Consumers’ perception of healthy living is shifting from only addressing physical health to a more holistic approach where exercise, food and mental wellbeing play a key role. According to Euromonitor, 62% of global consumers associate health with mental wellbeing.
Euromonitor also reported that one of the five trends impacting consumers’ health and nutrition is stress and anxiety. With current lifestyle choices such as increased social media/digital exposure, fast and on-the-go lifestyles as well as the environmental and political environment, consumers are feeling more under pressure/tired, stressed, and anxious. This health category is the perfect indication for adaptogens.
Adaptogens have been used for centuries and are very common in Ayurvedic and traditional Chinese medicine. More recently, adaptogens are becoming increasingly popular in Western countries as consumers look for alternatives to traditional pharmaceutical treatments. Examples of adaptogens are rhodiola, holy basil, ashwagandha, schisandra, reishi, and turmeric.
In general terms, adaptogens are natural substances (herbs, roots, or mushrooms) that help the body adapt to stress. Based on a reflection paper by the European Medicines Agency’s (EMA), the term adaptogen or adaptogenic substances was defined as “substances that have the capacity to normalize body functions and strengthen systems compromised by stress. They are reported to have a protective effect on health against a wide variety of environmental assaults and emotional conditions.” EMA has established monographs for herbals that have adaptogenic properties, such as:
- Rhodiola rosea used for the temporary relief of symptoms of stress, such as fatigue and sensation of weakness.
- Eleutherococcus senticosus used for the relief of symptoms of asthenia (abnormal loss of strength and energy) such as tiredness and weakness.
- Panax ginseng used for treating tiredness and weakness.
The use of adaptogens by food/beverage companies has also increased in recent years. An example of such products is REBBL, with innovative adaptogen-infused beverages. However, health claims on these ingredients in food/food supplements are limited. To be able to make health claims on adaptogens, investing in clinical research in mandatory. The data could then be used to support an EFSA health claim application.
Interested in supporting your ingredient with clinical research?
a&r has established a collaboration with daacro, a CRO with particular expertise in the assessment of effects of substances on anxiety, depression, stress, and cognitive function.
Starting in 1993, the well-known “Trier Social Stress Test (TSST)” was introduced to the scientific community, and when it comes to inducing acute psychosocial stress under controlled laboratory conditions, the protocol has remained the gold standard until today. During the last 30 years, the methodology was applied and enlarged in basic research and applied product developments. TSST has been performed by many academic groups providing a large database on various outcomes activated or suppressed by an acute stressor. Therefore, these outcomes can serve well as endpoints in clinical trials to prove efficacy of an intervention. Extensions include modified protocols for certain age groups (e.g. children), better cost efficiency (group testing, virtual reality testing) or integrating certain assessments (e.g. cognitive tests).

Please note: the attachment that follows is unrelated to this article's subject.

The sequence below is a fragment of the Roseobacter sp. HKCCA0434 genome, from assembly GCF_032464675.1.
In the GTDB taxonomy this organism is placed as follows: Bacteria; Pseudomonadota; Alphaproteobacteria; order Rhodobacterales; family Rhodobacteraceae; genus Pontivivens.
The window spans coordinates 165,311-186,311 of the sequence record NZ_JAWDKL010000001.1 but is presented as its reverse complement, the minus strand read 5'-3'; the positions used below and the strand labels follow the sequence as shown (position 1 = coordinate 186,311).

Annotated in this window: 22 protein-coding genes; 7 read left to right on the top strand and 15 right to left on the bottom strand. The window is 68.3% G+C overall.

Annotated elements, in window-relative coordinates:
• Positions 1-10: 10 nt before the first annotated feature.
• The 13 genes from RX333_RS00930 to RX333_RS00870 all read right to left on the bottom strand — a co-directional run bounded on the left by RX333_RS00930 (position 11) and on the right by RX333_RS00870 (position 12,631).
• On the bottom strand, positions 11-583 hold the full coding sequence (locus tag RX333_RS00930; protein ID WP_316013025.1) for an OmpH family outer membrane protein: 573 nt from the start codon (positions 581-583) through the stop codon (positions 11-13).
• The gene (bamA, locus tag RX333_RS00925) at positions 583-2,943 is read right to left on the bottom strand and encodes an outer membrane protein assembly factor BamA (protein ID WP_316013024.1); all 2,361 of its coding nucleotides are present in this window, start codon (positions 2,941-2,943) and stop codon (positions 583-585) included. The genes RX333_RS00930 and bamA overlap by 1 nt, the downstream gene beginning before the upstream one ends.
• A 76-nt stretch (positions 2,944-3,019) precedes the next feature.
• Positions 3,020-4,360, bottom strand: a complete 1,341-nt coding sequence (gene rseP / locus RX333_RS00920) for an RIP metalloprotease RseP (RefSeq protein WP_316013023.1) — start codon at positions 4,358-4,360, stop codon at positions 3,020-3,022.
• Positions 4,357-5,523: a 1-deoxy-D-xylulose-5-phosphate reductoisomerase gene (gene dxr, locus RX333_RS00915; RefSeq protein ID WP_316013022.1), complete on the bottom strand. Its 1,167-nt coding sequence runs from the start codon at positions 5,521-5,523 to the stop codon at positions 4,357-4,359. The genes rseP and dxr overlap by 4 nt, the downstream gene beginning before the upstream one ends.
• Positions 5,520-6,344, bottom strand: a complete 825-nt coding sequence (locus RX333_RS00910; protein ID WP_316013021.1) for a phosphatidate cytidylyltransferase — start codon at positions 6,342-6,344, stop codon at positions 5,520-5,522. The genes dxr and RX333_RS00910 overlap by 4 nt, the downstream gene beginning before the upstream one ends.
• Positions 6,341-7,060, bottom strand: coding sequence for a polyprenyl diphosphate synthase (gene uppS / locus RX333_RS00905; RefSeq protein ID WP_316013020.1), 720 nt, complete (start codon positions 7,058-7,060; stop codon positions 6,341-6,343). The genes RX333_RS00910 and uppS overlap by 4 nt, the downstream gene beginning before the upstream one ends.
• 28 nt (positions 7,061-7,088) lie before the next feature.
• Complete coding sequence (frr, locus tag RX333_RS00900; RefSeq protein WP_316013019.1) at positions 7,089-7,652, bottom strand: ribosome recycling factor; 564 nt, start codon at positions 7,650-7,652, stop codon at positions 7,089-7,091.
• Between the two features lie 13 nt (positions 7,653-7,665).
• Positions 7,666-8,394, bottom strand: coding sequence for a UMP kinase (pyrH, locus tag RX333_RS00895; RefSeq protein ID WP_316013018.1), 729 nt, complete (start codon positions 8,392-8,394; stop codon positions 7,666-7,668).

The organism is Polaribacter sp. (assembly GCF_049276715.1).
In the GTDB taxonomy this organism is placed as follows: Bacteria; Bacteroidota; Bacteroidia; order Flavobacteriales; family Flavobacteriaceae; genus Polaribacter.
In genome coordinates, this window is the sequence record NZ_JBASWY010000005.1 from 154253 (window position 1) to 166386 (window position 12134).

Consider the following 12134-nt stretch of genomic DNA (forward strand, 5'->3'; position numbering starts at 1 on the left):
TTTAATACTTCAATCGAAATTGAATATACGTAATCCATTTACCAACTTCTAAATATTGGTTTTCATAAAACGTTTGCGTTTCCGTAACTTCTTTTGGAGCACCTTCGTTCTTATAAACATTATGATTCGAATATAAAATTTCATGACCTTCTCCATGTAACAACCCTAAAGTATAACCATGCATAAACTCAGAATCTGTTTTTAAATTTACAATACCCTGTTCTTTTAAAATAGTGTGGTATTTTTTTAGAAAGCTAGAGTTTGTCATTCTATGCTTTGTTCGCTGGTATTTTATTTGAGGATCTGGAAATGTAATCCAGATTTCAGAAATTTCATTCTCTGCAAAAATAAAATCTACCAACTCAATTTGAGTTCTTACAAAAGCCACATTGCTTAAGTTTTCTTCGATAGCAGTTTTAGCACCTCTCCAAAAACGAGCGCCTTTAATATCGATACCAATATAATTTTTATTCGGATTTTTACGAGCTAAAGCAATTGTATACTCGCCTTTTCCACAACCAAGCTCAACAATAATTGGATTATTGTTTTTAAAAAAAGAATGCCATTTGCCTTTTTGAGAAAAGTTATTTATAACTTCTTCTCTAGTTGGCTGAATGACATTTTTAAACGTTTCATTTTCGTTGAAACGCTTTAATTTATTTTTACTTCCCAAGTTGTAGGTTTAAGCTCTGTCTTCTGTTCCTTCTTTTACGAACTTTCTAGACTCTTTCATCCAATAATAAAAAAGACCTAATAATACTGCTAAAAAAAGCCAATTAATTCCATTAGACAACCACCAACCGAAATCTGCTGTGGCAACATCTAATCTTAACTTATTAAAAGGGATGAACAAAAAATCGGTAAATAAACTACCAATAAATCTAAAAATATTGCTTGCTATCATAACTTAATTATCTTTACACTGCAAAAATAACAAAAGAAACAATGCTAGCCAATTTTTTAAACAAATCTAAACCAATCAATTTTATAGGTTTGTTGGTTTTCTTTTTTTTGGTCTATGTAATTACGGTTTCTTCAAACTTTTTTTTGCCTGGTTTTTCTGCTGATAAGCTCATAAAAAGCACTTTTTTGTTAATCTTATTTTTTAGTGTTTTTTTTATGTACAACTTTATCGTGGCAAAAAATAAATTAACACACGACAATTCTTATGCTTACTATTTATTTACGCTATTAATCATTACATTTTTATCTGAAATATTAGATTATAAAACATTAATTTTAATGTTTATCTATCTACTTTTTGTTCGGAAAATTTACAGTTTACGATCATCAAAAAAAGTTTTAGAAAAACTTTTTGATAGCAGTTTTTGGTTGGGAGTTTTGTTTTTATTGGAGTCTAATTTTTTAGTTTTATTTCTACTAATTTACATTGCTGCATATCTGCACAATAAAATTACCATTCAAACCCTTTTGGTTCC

The short (15 minutes) protocol has been applied thousands of times. It reliably activates both main stress systems, the autonomic nervous system (ANS) and the hypothalamus-pituitary-adrenal axis (HPA) and triggers an emotional and physiological response. TSST was further developed by daacro’s founders, and the team looks back on many years of experience. Additionally, daacro’s CRO was certified in November 2019 under ISO 9001:2015, strengthening the quality requirements on the TSST.
In line with cosmetic, nutritional, or pharmacological product developments, interventions and modes of action in stress, the various fields of measurement of TSST were successfully applied to skin & hair, perspiration, gut-brain-interaction, neuro- & immune-enhancers, learning & memory, sleep, anxiety & depression, etc.
Different standardized modules of the TSST allow the assessment of treatment effects on the following variables: (1) Psychological Response Measures (e.g. mood, perceived stress & anxiety, memory, attention); (2) Autonomic Response Measures (e.g. HR, BP, catecholamines, EDA, temperature); (3) Endocrine Response Measures (e.g. ACTH, serum & saliva cortisol, growth hormone, prolactin, DHEA); (4) Immune Response Measures (e.g. cytokines, leucocytes subsets); (5) Hematological Response Measures (e.g. hematocrit, hemoglobin); (6) Metabolic Response Measures (e.g. hemoconcentration, blood coagulation); (7) Gene Expression; (8) Psychomotor Response Measures (e.g. voice, dexterity, EMG). Further and depending on the choice of variables, this might also help understand underlying mechanisms. In sum, TSST is a well-accepted, precise, predictive and cost-efficient method to be integrated in clinical trials in a multitude of stress conditions, health impairments, and diseases associated with stress.
Stress management goes hand in hand with another food supplement category that is currently seeing growth – sleep. This clinical approach can be useful to support not only adaptogens but also other stress release ingredients in food supplements and even to support sleep quality.
If you would like to know more about a&r and daacro’s collaboration/services, please get in touch with us for more information. We would be happy to support you!